The Internet has become an essential tool for communication, commerce, and development in an increasingly globalized world. Governments around the world have given high priority to the development of their national Internet infrastructures and to achieving higher levels of Internet penetration among their populations. Those activities have been supported and catalyzed by national and international stakeholders, including local Internet service providers and other information technology businesses and nonprofit organizations—like the Internet Society—that believe that the Internet can contribute substantially to the socioeconomic development of people around the world.
An Internet exchange point (IXP) is a component of Internet infrastructure that can increase the affordability and quality of the Internet for local communities. IXPs enable local networks to efficiently exchange information at a common point within a country rather than needing to exchange local Internet traffic overseas. In many of the developing countries, for example, Internet messages need to be exchanged beyond their borders, which adds significant costs because of lack of connectivity between domestic networks.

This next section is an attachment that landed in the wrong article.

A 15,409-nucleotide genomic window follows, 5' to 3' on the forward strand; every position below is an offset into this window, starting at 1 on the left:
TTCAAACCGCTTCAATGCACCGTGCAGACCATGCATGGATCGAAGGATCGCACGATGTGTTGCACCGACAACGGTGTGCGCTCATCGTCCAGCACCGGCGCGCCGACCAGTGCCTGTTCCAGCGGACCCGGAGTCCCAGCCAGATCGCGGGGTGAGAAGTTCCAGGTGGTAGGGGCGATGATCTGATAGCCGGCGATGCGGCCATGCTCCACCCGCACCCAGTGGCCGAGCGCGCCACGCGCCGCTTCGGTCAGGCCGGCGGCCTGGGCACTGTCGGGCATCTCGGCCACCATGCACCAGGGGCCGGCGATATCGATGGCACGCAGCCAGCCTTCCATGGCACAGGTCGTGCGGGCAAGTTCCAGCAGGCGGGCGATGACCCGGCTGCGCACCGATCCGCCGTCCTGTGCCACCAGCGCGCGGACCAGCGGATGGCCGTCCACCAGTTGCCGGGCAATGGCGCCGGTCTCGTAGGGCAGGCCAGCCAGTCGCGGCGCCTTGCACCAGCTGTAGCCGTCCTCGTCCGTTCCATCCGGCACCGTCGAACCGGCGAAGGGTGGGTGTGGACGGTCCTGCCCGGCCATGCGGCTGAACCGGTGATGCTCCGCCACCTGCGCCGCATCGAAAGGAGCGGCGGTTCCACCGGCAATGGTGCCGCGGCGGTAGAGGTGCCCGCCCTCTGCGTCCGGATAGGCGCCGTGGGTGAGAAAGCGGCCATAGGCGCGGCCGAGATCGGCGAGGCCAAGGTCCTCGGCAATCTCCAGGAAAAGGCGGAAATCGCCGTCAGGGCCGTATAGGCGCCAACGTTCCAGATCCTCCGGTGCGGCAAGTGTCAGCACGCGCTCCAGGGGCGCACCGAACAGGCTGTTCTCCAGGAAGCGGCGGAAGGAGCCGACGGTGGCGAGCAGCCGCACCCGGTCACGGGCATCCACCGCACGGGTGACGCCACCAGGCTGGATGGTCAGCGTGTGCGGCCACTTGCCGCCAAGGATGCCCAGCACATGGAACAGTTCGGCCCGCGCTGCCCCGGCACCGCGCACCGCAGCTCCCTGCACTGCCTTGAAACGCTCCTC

IXPs are somewhat analogous to regional airport hubs. At a regional airport hub, airlines exchange passengers between domestic flights at a convenient point within the country rather than exchanging domestic passengers at an international airport overseas. In much the same way, where there is an IXP located within a country, an Internet message originating from and destined to a local user (whether it be an e-mail, a Web page request, or another data message) is routed at a local point within the country rather than being exchanged overseas.
Simply put, IXPs enable a message on the Internet to reach a recipient in the same country more easily and more efficiently. Furthermore, IXPs can be established with relatively minimal equipment and overhead costs.
Opportunities and challenges
The benefits from establishing an IXP are numerous. IXPs can significantly lower the Internet access costs for end users by decreasing the Internet service providers’ (ISPs’) operating costs. This can help make the Internet more affordable for a greater portion of the society.
IXPs also can ensure that local traffic (such as that from a local sender to a local recipient) uses only the relatively cheap local connections rather than expensive international links. The cost saving can be significant—easily amounting to 20 percent or more—since local traffic often makes up a significant portion of overall Internet traffic.